Tommy Wiseau did not receive an Oscar nomination nor a Razzie nomination for portraying the greatest of characters Johnny in The Room.
Ah yes such legendary actors Laurence Olivier, Robert Duvall, and Charlie Chaplin these actors have before directed themselves to an incredible performance clearly attempting to join their ranks is Tommy Wiseau. Tommy Wiseau an actor and director like no other obviously, I mean just look at that picture even pictures of him defy description. Clearly no other director could possibly contain the acting prowess of this man but himself.
Now Wiseau takes an interesting tactic to begin with in his performance which is speak in his native tongue. It might be true technically speaking it is English but let's be honest English takes on a whole new life of its own with Wiseau's accent. Of course his accent is only the first part of his no holds barred work that always takes risks no matter how head scratching it might be to a casual viewers. This is truly otherwordly performance, and no I do not mean in some sort spiritual fashion, I mean more of like an alien from another world.
In Wiseau eyes we see a daze like the thousand worked days of a banker where they take all his ideas and make all the money and he is the fool. His face suggests a man with no hope almost as if he is constantly on a strong painkiller all the time. That face of his just says it all in his place in the world that he soon becomes fed up with. It is a face of a man's failures, and inabilities to know that his fiancee is some pointlessly evil woman for no reason.
Something quite fascinating in this performance is the fact that Wiseau constantly starts throwing his voice all the time, where he will appear to be mouthing one thing, but his words do not match up, it is something truly outstanding, a risky maneuver that lesser actors would never even attempt to do. Wiseau goes full force with obviously implying that perhaps Johnny was not suppose to be a banker with great ideas after all, no he was clearly meant to be a ventriloquist.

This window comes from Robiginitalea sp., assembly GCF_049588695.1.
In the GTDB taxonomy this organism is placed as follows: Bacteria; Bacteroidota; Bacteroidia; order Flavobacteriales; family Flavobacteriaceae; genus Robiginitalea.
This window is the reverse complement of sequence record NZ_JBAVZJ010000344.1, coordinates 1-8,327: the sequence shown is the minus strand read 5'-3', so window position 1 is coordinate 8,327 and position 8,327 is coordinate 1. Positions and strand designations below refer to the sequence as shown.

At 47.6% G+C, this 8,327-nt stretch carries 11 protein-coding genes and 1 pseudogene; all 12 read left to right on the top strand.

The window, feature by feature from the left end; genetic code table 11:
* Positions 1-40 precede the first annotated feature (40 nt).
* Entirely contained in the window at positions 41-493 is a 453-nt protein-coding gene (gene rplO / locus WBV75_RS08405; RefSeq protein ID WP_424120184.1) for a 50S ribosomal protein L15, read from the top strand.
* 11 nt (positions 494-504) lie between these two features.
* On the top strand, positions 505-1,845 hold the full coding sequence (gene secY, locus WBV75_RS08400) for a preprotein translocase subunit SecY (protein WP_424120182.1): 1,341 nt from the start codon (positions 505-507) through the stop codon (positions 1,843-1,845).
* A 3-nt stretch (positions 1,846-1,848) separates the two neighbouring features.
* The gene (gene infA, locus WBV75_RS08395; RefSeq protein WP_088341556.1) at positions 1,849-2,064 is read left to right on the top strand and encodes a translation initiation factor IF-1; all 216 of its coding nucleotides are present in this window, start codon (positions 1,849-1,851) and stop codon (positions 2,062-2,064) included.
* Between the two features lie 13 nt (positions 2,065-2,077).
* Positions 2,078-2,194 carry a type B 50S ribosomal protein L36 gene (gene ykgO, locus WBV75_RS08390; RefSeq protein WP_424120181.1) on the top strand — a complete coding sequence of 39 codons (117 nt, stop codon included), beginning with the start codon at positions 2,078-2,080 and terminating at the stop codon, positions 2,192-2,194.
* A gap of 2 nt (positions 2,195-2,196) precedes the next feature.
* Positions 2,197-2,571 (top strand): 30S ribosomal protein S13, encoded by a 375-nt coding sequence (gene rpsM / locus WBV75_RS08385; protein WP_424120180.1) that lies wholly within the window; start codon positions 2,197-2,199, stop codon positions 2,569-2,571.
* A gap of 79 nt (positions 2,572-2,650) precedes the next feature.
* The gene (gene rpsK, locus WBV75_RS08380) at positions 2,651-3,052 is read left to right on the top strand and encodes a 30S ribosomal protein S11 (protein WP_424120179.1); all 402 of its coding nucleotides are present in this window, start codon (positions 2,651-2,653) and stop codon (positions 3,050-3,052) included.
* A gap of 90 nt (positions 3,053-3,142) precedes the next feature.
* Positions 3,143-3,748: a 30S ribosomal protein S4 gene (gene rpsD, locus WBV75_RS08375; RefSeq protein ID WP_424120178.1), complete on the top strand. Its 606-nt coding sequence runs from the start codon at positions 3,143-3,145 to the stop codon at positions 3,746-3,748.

Wiseau is not afraid here to even call back to classic performances from the legendary James Dean particularly in one moment heartbroken over his fiancee's lies that he hit her, he breaks out in the immortal line "You're tearing me apart Lisa". Wiseau goes all out in his accented screech, moving his arms akimbo like he was saying yes to a great victory, even though there is not victory to be seen in the rest of Johnny's story in the room.
What is spectacular in this performance of performances is the ability to change the emotions in a moment so easily. For example when again he complains, to the air I guess, about how he did not her, he did not, what grief Wiseau conveys in his scrunched up face, and bizarre inflection. He then instantly changes his face from pain to instant casual greeting in oh hi mark. Such a stunning portrait of instant emotion change, it is truly something stunning.
I think the most interesting part of this performance though is Wiseau's odd, but obviously brilliant choices in certain scenes. Such as when his friend Mark tells Johnny a story about a woman being beaten so bad she ended up in a hospital at Guerrero street. Rather than show interest, or depth in regards to it, Wiseau takes a whole another approach and laughs in reaction to the story showing that even a story about a brutal beating Wiseau shows that Johnny always sees the lighter side even when it might very strange to do so.
But we all know the highlight of this performance comes at the end of the film when Johnny is enraged to find out his fiancee Lisa is having an affair with his best friend Mark, what follows it the most forceful moments of pain ever depicted on screen. He leaves no prisoners not even chickens as he brutally states cheep cheep cheep, which is just incredible for Johnny to try to get rid of the accepted chicken call of Baaack baack, baack, baack, truly stunning.
The greatest moments come in Wiseau depiction of Johnny tantrum where he destroys the room yelling why Lisa why, in a cry that is unforgettable. He leaves nothing alone whether it is clothes, draws, or a poor tv that Wiseau the director decided to film flying out side the window and being destroyed clearly that cut was essential during Johnny's final pains. Well it all ends with Johnny blowing his brains out, and Wiseau's dead face is truly something that cannot be forgotten in this performance that is one for the ages. There is only one rating worthy of this performance.